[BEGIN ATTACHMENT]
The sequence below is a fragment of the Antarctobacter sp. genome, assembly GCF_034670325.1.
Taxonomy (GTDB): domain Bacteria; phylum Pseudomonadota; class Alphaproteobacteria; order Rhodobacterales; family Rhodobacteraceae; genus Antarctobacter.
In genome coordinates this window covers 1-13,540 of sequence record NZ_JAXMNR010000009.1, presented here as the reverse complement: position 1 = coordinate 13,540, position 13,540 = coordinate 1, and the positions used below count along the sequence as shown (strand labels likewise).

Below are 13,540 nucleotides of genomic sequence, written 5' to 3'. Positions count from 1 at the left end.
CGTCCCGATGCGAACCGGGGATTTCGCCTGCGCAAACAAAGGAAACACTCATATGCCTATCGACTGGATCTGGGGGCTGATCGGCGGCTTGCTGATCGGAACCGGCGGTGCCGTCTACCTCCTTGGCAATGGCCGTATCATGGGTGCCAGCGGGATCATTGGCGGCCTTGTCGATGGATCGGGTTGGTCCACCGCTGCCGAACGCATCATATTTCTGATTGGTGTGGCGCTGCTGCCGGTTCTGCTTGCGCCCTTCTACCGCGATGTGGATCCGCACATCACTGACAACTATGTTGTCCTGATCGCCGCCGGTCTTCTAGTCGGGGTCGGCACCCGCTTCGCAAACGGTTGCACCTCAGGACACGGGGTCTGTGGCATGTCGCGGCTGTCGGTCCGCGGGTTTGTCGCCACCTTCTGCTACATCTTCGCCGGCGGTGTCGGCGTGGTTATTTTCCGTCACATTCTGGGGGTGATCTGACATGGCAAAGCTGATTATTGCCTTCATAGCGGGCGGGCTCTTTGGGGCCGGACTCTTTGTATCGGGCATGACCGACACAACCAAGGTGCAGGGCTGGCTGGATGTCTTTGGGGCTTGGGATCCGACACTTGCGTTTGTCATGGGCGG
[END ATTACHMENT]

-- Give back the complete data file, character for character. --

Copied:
The sequence below is a fragment of the Antarctobacter sp. genome, assembly GCF_034670325.1.
Taxonomy (GTDB): domain Bacteria; phylum Pseudomonadota; class Alphaproteobacteria; order Rhodobacterales; family Rhodobacteraceae; genus Antarctobacter.
In genome coordinates this window covers 1-13,540 of sequence record NZ_JAXMNR010000009.1, presented here as the reverse complement: position 1 = coordinate 13,540, position 13,540 = coordinate 1, and the positions used below count along the sequence as shown (strand labels likewise).

Below are 13,540 nucleotides of genomic sequence, written 5' to 3'. Positions count from 1 at the left end.
CGTCCCGATGCGAACCGGGGATTTCGCCTGCGCAAACAAAGGAAACACTCATATGCCTATCGACTGGATCTGGGGGCTGATCGGCGGCTTGCTGATCGGAACCGGCGGTGCCGTCTACCTCCTTGGCAATGGCCGTATCATGGGTGCCAGCGGGATCATTGGCGGCCTTGTCGATGGATCGGGTTGGTCCACCGCTGCCGAACGCATCATATTTCTGATTGGTGTGGCGCTGCTGCCGGTTCTGCTTGCGCCCTTCTACCGCGATGTGGATCCGCACATCACTGACAACTATGTTGTCCTGATCGCCGCCGGTCTTCTAGTCGGGGTCGGCACCCGCTTCGCAAACGGTTGCACCTCAGGACACGGGGTCTGTGGCATGTCGCGGCTGTCGGTCCGCGGGTTTGTCGCCACCTTCTGCTACATCTTCGCCGGCGGTGTCGGCGTGGTTATTTTCCGTCACATTCTGGGGGTGATCTGACATGGCAAAGCTGATTATTGCCTTCATAGCGGGCGGGCTCTTTGGGGCCGGACTCTTTGTATCGGGCATGACCGACACAACCAAGGTGCAGGGCTGGCTGGATGTCTTTGGGGCTTGGGATCCGACACTTGCGTTTGTCATGGGCGG